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Thailand’s Chiang Mai – Rose Of The North
Phil Hopkins, Arts & Travel Editor
How young are you Mr Hopkins? It is a question that best sums up the tone of Thailand, a beautiful country where everything begins and ends with one word, ‘respect’.

And it comes as no surprise when our eternally polite guide, Tas, informs us that one of Hollywood’s most iconic films, The King and I, penned by Broadway’s musical maestros, Rodgers and Hammerstein, is rarely if ever screened in this country of 70 million people.

“In those days the King of Siam (aka Yul Brynner) would never have fallen in love with someone from another country (the Prince’s English teacher Miss Anna, aka Deborah Kerr), or below his Royal status. There were also very few Thai people in the movie and Mr Brynner was born in Russia!” The point is made. The movie was disrespectful and without authenticity.

And, with a small bow and joining of the hands in a prayer like gesture, our Buddhist guide urges us forward to the waiting taxi and the 15km drive along the windy mountainous road to the foot of Chiang Mai’s Doi Suthep mountain. “One of our most famous monks urged the people to help him build this road in just 5 months and 22 days so that more Thai people could enjoy the mountain top temple,” he said, his pride almost palpable.

Often referred to as the Rose of the North, Chiang Mai is located 700 km north of Thailand's capital, an 80-minute Bangkok Airways flight out of Suvarnabhumi International Airport and costing just £35 one-way.

Chiang Mai’s ‘Golden Shoulder’ trees. In bloom March - July
Founded in 1296, it is one of the biggest cities outside Bangkok and was capital of the independent Lanna Kingdom until 1558. Its old city area still retains vestiges of walls and moats from its history as a cultural and religious centre, and it is home to hundreds of elaborate Buddhist temples, including one of the most famous, Wat Phra That Doi Suthep, the Temple of the Buddha’s Ashes in the Mountain’.

The Naga ‘Dragon-headed-serpent’ Staircase at Wat Phra That Doi Suthep Temple and its magnificent chedi
However, before they can reach the next step of enlightenment, pilgrims must first negotiate the 306 steps of the Naga ‘Dragon-headed-serpent’ Staircase, whilst tourists with a wham bam thank you ma’am photo agenda, or an obesity problem, are invited to use the elevator!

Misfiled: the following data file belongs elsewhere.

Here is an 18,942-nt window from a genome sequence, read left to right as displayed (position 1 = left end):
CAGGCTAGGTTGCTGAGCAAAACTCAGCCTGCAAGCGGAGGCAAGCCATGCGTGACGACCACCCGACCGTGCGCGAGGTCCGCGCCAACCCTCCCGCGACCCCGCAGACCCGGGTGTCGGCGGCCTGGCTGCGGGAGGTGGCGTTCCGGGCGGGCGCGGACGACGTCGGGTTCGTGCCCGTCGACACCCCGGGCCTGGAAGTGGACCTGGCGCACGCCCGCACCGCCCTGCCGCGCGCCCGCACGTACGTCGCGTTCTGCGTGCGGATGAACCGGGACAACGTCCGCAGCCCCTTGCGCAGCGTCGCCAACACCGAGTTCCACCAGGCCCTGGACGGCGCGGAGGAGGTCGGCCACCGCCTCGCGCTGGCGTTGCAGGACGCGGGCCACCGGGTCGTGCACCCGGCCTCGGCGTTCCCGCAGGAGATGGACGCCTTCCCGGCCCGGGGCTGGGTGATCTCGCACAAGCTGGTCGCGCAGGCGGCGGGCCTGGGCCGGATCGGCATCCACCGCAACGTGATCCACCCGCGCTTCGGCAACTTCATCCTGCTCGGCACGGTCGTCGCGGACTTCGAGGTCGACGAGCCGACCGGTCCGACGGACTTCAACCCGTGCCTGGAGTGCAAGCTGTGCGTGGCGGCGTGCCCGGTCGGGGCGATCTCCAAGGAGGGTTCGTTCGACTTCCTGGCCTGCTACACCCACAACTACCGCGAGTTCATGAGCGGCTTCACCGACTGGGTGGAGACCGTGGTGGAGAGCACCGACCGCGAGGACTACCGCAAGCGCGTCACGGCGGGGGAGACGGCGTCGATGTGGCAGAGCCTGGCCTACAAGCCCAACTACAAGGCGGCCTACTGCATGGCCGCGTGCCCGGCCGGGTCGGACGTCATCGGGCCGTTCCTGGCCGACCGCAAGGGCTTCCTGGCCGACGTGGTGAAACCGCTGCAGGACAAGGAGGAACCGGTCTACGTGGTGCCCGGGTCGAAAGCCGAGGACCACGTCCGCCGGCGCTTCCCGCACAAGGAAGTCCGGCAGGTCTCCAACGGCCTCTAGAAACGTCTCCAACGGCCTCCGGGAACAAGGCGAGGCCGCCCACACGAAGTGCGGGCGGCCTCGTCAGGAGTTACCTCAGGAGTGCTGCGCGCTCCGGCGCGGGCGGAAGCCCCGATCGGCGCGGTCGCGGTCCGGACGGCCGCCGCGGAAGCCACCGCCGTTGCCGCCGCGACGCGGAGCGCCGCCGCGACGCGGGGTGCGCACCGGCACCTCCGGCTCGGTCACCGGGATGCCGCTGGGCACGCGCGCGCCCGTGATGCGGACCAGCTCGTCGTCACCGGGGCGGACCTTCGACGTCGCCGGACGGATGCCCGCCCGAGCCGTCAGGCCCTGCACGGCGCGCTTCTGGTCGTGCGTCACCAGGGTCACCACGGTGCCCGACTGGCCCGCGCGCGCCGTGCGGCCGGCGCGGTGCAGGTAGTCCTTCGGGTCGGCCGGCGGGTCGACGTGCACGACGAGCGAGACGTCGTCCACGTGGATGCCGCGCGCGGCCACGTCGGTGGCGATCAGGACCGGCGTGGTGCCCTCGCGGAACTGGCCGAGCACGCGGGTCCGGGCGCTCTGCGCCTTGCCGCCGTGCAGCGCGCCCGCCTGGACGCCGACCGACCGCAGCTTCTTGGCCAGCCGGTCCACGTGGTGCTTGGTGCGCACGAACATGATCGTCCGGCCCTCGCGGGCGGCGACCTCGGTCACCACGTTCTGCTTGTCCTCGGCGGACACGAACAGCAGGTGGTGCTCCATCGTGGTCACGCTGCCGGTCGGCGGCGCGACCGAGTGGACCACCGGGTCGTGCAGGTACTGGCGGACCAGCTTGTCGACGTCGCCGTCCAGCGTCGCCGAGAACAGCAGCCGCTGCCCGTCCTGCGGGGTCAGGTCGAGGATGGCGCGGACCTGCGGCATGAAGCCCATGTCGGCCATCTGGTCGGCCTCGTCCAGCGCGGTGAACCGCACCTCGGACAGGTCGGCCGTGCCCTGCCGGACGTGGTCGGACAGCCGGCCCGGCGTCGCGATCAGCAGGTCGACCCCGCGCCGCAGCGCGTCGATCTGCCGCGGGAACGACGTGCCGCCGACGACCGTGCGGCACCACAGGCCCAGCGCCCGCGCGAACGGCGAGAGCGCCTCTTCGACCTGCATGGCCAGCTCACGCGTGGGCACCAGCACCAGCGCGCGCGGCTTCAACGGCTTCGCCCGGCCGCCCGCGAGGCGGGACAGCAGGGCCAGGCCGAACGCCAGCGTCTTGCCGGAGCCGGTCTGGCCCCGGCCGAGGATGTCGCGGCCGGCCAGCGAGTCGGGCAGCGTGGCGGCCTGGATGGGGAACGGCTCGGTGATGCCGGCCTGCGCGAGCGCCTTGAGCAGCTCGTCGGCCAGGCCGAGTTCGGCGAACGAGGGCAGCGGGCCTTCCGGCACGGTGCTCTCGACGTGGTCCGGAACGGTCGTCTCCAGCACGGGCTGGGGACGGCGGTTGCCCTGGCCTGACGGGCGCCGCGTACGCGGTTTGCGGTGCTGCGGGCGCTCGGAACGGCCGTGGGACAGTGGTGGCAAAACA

At the top – 3,000 ft above sea level and the city’s high point – the 75p entrance fee is worth every penny and no one will be disappointed. There is a First Aid room for the breathless, a glorious Jack fruit tree and a copper plated chedi – often referred to as a Stupa in English or Pagoda in Chinese – topped by a five-tier gold umbrella and said to contain the partial relics of Lord Buddha. And, on a clear day, you can use the viewing platform to look across the entire city.

Buddhists pay their respects at one of Chiang Mai’s most famous temples
“The rice farmers are burning stubble today. That’s what happens between March and May,” confesses our guide, “so it is a bit foggy.” For a moment one must question whether the needs of Chiang Mai’s agricultural sector are in danger of jeopardising the farming community’s journey to Nirvana!

Click, click, click. We capture the moment forever but are unable to post any selfies because the wi-fi is non-existent this close to Buddhist Heaven.

At first viewing you are rendered speechless by the ornate nature of this temple in the mountains and its 134 bells but, as the day passes, and the searing heat draws your energy faster than the Marathon Des Sables, the golden Buddhas of Wat Phra Singh and Wat Chedi Luang temples, start to pass in a blur of gold leaf, burning candles and ancient frescos.

Buddhist temple wall frescoes date back hundreds of years
As we cool down in the air-conditioned taxi we pass dozens of trees teeming with yellow blossom. “We call them Chiang Mai’s ‘golden shoulder’” says Tas. “People love them. They are the flower of the King of Thailand and are at their best in Summer between March and July.”

The city’s fleet of red people taxis whizz-around Chiang Mai’s narrow highways with all the dexterity of a Russian gymnast. “Always ask the price in advance before you get on board,” warns Tas, “and if there is a few of you, negotiate a cost for the entire vehicle, they seat up to 12. It is the best way to get to the foot of Doi Suthep mountain and, if alone, you can catch a red taxi outside the city zoo for 80 baht (£2),” he advises.

The city and its residences are almost one and the same with houses and their accompanying greenery often close to the main road, or on a quiet rural path to the rear of busy highways.